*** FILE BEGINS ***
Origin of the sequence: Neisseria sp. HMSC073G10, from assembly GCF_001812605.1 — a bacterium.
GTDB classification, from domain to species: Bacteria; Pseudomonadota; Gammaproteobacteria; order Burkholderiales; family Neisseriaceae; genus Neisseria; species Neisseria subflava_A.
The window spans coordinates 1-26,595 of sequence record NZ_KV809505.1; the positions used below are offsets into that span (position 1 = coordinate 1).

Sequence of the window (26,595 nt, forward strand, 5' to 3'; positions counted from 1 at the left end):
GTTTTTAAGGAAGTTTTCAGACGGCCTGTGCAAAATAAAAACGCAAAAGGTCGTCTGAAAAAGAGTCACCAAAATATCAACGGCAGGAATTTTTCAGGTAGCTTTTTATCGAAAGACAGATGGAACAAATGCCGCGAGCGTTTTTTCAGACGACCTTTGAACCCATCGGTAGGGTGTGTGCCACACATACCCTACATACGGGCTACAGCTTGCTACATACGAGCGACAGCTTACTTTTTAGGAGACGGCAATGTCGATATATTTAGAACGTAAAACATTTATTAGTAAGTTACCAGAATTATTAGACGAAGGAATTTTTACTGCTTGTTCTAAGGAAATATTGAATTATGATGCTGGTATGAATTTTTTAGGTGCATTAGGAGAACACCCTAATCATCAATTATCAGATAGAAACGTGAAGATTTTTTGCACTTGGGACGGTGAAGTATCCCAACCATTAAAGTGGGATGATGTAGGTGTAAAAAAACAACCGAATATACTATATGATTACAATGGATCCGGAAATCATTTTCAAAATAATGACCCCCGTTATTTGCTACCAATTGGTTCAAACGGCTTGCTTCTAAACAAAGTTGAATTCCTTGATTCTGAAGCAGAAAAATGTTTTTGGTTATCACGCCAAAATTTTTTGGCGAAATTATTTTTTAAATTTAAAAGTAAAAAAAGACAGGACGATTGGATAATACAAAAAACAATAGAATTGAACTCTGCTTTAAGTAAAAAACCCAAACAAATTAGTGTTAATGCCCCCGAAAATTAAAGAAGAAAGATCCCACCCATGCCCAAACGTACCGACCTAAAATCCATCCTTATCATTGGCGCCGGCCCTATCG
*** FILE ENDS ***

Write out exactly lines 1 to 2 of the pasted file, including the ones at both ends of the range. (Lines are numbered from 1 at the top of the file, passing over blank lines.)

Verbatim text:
Origin of the sequence: Neisseria sp. HMSC073G10, from assembly GCF_001812605.1 — a bacterium.
GTDB classification, from domain to species: Bacteria; Pseudomonadota; Gammaproteobacteria; order Burkholderiales; family Neisseriaceae; genus Neisseria; species Neisseria subflava_A.